Thank goodness for British authors. With all due respect to authors of different nationalities, as they all have excellent qualities, there’s just something special about British crime fiction. In 2011 I introduced myself to two fantastic British authors, the first of which was Peter Robinson. This week I finished the first novel in Simon Beckett’s David Hunter series, The Chemistry of Death and it was one of my favourite crime novels. Ignore all future/previous claims of this. Beckett is the real thing.
In The Chemistry of Death we meet Dr David Hunter, a GP who was once a highly esteemed scientist in the relatively archaic field of forensic anthropology. He has retreated to the tiny village of Manham to escape a horrific incident that destroyed his family; after taking a temporary position to assist the local GP, Hunter has stayed in the remote community. While the town normally provides Hunter with a sense of relaxation and serves as a desirable retreat from hectic city life, small places like Manham spread fear and suspicion as soon as things turn sour.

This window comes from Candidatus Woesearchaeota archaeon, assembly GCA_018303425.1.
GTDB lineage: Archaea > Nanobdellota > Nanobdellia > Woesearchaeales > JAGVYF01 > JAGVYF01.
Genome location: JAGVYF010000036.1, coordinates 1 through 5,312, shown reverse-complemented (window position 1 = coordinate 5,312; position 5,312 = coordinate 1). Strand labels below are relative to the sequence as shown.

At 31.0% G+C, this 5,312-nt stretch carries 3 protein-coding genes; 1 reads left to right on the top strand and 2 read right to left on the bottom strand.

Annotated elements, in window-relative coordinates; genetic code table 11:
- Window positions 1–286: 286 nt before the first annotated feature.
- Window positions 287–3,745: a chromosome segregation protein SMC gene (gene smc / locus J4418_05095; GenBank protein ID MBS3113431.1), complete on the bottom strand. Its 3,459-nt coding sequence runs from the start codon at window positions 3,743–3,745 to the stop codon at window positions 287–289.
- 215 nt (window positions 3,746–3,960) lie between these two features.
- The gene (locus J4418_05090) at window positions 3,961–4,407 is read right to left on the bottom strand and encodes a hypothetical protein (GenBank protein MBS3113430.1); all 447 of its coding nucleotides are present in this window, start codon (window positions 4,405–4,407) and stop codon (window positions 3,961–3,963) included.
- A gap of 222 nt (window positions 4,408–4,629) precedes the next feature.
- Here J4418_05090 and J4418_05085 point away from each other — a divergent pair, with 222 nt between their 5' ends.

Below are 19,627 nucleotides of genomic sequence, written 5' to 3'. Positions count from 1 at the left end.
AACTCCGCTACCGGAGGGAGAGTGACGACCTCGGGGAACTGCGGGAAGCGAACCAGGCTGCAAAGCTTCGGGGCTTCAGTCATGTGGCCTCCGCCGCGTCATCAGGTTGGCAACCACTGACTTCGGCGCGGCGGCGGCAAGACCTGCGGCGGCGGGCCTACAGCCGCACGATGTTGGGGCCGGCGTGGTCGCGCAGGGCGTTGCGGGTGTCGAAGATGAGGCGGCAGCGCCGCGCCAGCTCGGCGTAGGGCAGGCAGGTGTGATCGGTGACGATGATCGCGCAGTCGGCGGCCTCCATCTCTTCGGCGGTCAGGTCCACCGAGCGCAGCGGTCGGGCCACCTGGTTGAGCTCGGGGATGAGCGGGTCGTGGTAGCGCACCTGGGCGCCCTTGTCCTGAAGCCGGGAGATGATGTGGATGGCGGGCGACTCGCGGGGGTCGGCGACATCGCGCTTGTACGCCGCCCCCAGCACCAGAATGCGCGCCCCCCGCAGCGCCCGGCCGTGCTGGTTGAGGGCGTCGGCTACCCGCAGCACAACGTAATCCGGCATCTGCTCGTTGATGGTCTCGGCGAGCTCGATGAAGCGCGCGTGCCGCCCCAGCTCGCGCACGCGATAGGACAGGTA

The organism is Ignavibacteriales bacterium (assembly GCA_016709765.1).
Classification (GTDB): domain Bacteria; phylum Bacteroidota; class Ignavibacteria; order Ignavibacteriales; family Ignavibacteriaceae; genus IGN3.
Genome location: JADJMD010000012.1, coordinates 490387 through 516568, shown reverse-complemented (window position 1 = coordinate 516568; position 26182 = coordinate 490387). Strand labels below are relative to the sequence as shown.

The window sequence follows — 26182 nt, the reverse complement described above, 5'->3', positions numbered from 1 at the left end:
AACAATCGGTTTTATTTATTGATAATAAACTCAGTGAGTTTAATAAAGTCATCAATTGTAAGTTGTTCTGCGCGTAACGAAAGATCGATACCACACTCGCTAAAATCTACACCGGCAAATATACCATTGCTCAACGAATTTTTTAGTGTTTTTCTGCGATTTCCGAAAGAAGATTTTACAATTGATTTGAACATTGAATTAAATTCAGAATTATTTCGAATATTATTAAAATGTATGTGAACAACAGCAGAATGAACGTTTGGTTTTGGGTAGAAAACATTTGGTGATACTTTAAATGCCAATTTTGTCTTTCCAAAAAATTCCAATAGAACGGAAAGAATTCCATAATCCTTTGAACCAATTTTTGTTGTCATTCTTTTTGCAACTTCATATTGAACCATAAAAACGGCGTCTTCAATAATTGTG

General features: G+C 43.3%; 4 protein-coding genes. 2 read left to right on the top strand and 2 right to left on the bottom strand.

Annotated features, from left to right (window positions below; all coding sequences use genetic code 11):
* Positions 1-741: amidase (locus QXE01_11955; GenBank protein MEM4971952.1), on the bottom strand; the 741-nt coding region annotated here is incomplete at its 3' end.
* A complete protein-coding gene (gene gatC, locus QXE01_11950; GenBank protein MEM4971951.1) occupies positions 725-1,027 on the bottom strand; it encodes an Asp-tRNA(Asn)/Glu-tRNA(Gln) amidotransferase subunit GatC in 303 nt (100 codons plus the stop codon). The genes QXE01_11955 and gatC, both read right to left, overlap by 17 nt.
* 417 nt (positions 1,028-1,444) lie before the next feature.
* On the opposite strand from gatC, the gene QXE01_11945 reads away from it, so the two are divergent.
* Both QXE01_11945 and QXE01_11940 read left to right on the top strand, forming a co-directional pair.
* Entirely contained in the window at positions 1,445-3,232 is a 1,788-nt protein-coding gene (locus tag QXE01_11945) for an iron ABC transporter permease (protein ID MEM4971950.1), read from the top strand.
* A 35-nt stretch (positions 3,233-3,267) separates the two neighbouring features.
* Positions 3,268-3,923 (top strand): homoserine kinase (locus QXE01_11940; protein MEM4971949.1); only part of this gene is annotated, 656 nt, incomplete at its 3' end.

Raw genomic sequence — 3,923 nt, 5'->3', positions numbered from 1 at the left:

Unfortunately for Dr Hunter, that is exactly what happens when the body of a local woman is discovered in the woods. While he is not a suspect, his involvement in the case brings a considerable amount of suspicion with it, and the fact that he is a relatively new member of the community results in rumours spreading that he has been arrested. His previous expertise is called upon heavily, as the local police have no evidence and no solid leads. The discovery of two more bodies does nothing to quell the rising fear in Manham, and the race to discover who is behind the horrendous crimes could cost Dr Hunter dearly. The climax of the novel will shock you – it truly was an unexpected finale.
I really don’t want to give too much away. Not only is the storyline thrilling and exciting, but Beckett’s writing style is phenomenal. Some chapters end with a forewarning of events to come, almost as though someone is recounting the events as if they have already happened, while slightly alluding to the danger to come. This, coupled with the first person narration, really works in drawing the reader in and allowing them to become completely involved and engrossed in the story. It is grizzly without being overly gruesome, there is romance without it being trashy, and there is a sadistic killer on the loose that strikes fear into the hearts of all the villagers. The Chemistry of Death also illustrates what fear can do to a small community; the character of Reverend Scarsdale is a power-hungry man worthy of mention in a Stephen King novel.
A truly fantastic author and an impressive debut. In Dr Hunter, modern crime readers have a new hero, and in Beckett, modern crime readers have a much-needed breath of fresh air.